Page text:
Among the many other dictums involved in my upbringing, my parents were mightily keen on modesty. “Don’t show off” was one of my mum’s most oft-used phrases. Even though I wasn’t aware that I did. I daren’t.
It screwed me up a bit I reckon, never being able to fully occupy a space. As a consequence I often walk into a room like the Hunchback of Notre Dame, only not quite so upset. My husband sometimes taps me on the back and whispers “head up, shoulders back” as I prepare to slither into a room.
So, even if I was young enough to appear on the likes of Love Island , I wouldn’t. Because I would be showing off. Certainly NOT behaving like a Jane Austen heroine or the Virgin Mary, as my mum would have liked.
Little did I know then, as a child, that a few decades later showing off would become a thing. And the more you showed off – on YouTube, Instagram, Facebook et al – the more people liked you (even though they’d never met you).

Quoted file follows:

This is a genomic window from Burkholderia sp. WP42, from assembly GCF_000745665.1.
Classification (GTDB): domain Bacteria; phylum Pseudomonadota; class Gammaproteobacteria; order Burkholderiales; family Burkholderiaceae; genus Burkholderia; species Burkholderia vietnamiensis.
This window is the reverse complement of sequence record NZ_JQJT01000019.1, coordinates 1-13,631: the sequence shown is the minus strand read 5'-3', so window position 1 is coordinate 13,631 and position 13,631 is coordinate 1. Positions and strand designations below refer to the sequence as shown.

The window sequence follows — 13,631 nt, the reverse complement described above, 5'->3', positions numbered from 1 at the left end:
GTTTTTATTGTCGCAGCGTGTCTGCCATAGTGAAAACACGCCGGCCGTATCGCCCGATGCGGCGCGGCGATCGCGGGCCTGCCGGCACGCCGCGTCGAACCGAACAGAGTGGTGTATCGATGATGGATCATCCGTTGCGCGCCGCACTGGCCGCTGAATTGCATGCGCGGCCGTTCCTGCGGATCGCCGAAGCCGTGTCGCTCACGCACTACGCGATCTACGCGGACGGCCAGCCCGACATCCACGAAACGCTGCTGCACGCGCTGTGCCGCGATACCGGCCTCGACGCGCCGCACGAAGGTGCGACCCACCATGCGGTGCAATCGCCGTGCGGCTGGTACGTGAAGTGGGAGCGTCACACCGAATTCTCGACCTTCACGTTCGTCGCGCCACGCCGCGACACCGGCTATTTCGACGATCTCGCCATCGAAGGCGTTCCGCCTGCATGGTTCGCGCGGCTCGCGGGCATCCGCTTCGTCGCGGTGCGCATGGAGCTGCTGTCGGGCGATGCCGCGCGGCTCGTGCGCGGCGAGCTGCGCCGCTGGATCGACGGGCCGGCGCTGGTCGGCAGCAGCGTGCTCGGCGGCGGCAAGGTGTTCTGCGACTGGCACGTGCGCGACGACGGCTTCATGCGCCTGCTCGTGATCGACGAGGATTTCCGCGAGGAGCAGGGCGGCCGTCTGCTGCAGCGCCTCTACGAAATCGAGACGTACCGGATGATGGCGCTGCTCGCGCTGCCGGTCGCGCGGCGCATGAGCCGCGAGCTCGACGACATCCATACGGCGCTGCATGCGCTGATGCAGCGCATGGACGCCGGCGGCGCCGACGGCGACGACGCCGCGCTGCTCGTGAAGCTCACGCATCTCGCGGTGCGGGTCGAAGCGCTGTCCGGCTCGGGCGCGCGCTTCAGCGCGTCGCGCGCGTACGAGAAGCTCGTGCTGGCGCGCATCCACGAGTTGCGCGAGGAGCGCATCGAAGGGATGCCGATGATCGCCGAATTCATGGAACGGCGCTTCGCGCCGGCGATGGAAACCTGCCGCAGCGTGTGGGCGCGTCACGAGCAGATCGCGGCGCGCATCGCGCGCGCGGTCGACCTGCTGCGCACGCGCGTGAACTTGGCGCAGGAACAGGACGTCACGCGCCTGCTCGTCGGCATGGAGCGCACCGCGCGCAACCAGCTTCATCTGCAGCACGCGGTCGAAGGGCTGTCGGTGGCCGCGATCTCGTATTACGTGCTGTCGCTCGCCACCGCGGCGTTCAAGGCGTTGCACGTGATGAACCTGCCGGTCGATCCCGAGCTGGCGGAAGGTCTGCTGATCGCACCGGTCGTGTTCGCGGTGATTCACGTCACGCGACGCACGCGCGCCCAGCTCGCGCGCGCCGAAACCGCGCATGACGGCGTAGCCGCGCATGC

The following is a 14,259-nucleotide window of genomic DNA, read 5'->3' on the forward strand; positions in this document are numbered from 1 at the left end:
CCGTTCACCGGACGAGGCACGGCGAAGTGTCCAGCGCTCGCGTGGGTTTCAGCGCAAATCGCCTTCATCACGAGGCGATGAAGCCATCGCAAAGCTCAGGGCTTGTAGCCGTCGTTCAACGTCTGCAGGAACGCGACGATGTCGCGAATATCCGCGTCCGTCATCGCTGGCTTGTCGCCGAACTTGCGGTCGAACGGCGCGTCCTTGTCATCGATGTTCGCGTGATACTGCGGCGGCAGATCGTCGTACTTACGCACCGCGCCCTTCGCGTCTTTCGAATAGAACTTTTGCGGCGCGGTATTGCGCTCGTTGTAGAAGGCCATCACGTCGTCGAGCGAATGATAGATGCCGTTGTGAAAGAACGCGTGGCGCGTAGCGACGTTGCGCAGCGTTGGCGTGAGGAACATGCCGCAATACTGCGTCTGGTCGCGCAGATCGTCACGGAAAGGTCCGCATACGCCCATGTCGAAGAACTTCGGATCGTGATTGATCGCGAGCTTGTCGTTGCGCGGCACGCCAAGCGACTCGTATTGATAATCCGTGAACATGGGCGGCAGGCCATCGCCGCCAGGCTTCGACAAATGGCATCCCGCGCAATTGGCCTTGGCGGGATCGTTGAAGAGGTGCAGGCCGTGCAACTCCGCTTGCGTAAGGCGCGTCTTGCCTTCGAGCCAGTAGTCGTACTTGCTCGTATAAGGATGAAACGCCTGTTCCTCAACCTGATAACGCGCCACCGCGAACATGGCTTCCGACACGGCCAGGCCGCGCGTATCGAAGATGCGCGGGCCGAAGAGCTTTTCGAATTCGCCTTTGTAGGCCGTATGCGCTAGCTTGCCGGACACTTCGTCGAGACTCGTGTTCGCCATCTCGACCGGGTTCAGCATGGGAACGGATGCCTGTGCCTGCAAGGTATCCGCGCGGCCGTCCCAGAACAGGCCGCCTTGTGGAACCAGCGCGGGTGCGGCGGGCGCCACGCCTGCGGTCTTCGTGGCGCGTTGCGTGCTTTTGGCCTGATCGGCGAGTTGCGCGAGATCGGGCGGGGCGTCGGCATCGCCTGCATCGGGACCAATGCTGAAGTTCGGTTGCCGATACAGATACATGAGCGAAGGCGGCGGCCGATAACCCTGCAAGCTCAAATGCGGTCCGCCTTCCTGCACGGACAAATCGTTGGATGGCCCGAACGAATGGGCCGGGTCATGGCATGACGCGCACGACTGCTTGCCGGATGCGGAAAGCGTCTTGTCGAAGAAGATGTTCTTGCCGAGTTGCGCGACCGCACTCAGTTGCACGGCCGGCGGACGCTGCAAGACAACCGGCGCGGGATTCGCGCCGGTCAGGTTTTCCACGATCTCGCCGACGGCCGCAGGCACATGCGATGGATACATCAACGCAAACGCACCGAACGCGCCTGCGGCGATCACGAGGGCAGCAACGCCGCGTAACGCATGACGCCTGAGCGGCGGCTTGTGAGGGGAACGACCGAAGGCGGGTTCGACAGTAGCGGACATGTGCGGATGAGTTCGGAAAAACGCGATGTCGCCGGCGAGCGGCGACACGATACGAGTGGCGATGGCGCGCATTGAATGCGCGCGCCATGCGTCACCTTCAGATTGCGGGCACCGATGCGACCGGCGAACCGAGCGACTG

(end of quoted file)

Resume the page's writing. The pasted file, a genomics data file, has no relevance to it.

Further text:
And who’d have thought then that people would actually be needy enough to actually get off on the number of likes they gather from people they don’t know?
That’s how completely ridiculous and empty it all is.
This, by the way, is all because I’m agreeing with Russell Howard, who’s blasted shows such as Love Island and apps like Instagram, with its airbrushed pictures and impossible glamour, for ruining teenagers’ ideas of how they should look.
It’s no coincidence, he insinuates, that a quarter of the UK’s 14-year-old girls self-harm.
We can’t put the beast back in the box now. But we can ignore it. I do. I don’t do, nor ever have done Facebook, nor Instagram. I rarely use YouTube. I do Twitter, mainly for news. That’s the extent of it.
I love fashion, but I go to the high street or online stores for that. I couldn’t give a flying… about what Beyonce or anyone else is wearing on Instagram. Am I fully sane? Probably not. But I’m a little further away from madness than I would be if I cared about showing off on social media.
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